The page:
Stay Connected to Loved Ones in Long-Term Care Facilities During A Pandemic   
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Stay Connected to Loved Ones in Long-Term Care Facilities During A Pandemic

By: Nicole Ladas

With restrictions on in-person visiting in long-term care facilities during the coronavirus pandemic, families face the challenge of staying emotionally close and present in the lives of their loved ones. The lack of family contact and attention can create anxiety and feelings of isolation for the resident, plus stress for worried families and friends used to visiting in person.

While in-person visits are not possible, there are ways to brighten someone’s day when you can’t be there. Here are five ideas for staying emotionally connected to loved ones while visitor restrictions are in place:

Send snail mail. Everyone loves mail – cards and letters are welcome and remain a timeless way to bring a smile and tell someone you are thinking about them. Write a quick update about routine family activities. It will be reassuring that you are okay during this health crisis. Plus, your familiar handwriting will be comforting to your loved one and a genuine connection to you. Bonus: this family project will be enjoyable for your crew staying at home, fill the extra time you have and reduce your own anxiety.

A picture is worth 1,000 words. Create a picture book with recent and past photos of what you and the family have been up to. It can be as simple as a few pages printed on your home printer and stapled together or a poster board assortment. Include captions identifying family members and friends, with a small description. Most facilities will accept envelopes or packages at the front desk and deliver to the room if you want to drop off in person.

Have a window visit. Many facilities will schedule a specific time for your family to “meet” your loved one through a window on the ground floor. You’ll be on the outside, they will be safely on the inside. You can chat – almost in person – and share smiles, laughs and a touch through the glass. For a special occasion, like a birthday or holiday, handmade signs are an extra special sight, too.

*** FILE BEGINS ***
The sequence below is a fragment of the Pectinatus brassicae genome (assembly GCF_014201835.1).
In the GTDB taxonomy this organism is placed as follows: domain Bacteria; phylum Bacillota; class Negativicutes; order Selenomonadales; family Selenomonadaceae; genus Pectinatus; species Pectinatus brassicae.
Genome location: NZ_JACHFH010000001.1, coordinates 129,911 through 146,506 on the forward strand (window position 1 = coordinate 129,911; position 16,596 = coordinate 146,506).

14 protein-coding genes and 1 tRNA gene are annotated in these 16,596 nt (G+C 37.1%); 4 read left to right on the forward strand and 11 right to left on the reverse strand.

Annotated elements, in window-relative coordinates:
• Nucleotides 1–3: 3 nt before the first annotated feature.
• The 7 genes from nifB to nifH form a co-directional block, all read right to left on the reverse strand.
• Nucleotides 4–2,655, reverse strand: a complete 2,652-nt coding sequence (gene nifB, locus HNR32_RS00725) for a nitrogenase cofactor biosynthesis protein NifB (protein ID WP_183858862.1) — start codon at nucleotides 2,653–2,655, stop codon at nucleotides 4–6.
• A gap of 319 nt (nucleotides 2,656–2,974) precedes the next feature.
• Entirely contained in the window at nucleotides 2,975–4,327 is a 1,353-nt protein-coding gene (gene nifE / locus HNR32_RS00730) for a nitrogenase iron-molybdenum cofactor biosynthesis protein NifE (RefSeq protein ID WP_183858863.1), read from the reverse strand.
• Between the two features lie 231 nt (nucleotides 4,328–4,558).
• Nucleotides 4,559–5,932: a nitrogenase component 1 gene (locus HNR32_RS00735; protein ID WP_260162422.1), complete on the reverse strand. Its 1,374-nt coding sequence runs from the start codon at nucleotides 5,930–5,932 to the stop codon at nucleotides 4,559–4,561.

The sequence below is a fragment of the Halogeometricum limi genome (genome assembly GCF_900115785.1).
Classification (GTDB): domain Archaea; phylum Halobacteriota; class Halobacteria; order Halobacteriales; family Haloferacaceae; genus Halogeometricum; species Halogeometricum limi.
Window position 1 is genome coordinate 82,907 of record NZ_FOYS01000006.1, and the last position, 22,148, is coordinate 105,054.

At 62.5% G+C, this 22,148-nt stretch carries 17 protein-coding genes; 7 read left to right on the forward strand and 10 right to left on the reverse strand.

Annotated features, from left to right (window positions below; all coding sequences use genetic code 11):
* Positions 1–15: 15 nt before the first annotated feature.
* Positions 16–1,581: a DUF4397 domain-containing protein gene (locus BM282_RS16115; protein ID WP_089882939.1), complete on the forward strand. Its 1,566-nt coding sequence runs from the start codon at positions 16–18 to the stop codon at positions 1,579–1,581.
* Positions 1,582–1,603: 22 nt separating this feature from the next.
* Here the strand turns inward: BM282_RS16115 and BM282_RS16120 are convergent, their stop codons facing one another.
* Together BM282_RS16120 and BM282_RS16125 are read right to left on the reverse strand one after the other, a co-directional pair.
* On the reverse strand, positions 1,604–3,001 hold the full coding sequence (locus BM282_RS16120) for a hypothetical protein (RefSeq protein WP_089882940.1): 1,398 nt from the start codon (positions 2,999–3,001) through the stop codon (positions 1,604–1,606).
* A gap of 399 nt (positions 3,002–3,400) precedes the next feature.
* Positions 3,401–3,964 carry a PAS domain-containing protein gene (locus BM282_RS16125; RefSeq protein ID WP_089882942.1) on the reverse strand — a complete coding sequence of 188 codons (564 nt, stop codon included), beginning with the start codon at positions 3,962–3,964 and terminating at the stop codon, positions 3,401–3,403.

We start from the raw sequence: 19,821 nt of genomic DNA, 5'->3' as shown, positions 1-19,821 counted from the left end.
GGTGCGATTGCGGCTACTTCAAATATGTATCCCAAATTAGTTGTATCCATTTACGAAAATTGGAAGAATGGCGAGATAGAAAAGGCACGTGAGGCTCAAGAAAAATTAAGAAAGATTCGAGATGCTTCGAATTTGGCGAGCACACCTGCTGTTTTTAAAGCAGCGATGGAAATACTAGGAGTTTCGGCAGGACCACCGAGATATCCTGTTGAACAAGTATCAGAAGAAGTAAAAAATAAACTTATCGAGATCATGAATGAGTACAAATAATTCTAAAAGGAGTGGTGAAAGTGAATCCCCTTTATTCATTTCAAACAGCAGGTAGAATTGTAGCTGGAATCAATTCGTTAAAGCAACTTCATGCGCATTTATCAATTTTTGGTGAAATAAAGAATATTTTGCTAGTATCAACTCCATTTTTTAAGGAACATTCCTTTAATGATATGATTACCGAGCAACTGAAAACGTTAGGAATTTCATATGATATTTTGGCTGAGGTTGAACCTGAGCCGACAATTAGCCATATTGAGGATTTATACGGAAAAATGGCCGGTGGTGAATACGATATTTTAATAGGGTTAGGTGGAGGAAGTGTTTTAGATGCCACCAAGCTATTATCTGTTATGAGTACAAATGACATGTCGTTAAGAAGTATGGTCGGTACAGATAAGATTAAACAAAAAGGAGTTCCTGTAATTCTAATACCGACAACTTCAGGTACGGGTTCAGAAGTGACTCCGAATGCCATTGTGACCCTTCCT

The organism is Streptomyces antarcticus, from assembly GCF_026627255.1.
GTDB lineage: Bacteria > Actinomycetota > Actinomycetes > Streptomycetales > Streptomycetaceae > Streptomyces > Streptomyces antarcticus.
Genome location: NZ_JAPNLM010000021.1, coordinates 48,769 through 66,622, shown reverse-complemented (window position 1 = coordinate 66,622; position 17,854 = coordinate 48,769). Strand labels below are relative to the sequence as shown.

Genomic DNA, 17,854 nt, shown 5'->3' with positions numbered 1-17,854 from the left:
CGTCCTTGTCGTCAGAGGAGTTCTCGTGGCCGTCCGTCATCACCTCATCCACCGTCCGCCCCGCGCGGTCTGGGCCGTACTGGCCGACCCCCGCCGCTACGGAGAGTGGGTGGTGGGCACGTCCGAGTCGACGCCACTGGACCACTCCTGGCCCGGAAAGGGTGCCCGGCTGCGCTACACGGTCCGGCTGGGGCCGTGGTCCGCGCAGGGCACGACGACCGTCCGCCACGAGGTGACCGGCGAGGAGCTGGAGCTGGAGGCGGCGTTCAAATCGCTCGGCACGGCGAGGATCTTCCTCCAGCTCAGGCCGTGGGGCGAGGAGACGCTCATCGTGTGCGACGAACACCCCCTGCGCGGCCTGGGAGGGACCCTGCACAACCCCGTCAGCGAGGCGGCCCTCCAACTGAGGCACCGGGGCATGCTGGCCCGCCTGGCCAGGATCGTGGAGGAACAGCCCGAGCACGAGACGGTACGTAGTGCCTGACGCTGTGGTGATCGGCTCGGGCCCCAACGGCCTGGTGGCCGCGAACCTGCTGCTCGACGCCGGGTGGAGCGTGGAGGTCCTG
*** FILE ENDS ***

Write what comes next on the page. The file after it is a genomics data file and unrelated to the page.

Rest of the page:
Plan a virtual visit. With apps like FaceTime, Zoom and Skype, you can meet virtually with your loved one, up close and personal. Ask the care team to help dial-in your loved one to the call. Often times, facilities have iPads for easier viewing. Otherwise, a cell phone will work just fine.

Create a phone chain. Make a schedule of different family members and friends to each call your loved one on a specific day. This is a great way to connect others also feeling isolated, especially seniors and those living alone, with your loved one. Plus, a regular daily phone call gives them something to look forward to.

Physical restrictions on visitation don’t have to prevent you from staying close at heart and emotionally close and “connected” to your loved ones living in assisted living, rehabilitation facilities and nursing homes. You can easily adapt and use innovative ways to lift their spirits, and your own, bringing everyone involved a true sense of joy and closeness.

Contact the facility administrator and ask about how they can assist in facilitating window visits, virtual visits via iPad or smartphone, and accepting mail and packages.

Next Steps & Resources

Protecting Seniors from COVID-19

How to Take Care of a Loved One with Coronavirus

How to Manage Anxiety around Coronavirus

The material provided through HealthU is intended to be used as general information only and should not replace the advice of your physician. Always consult your physician for individual care.


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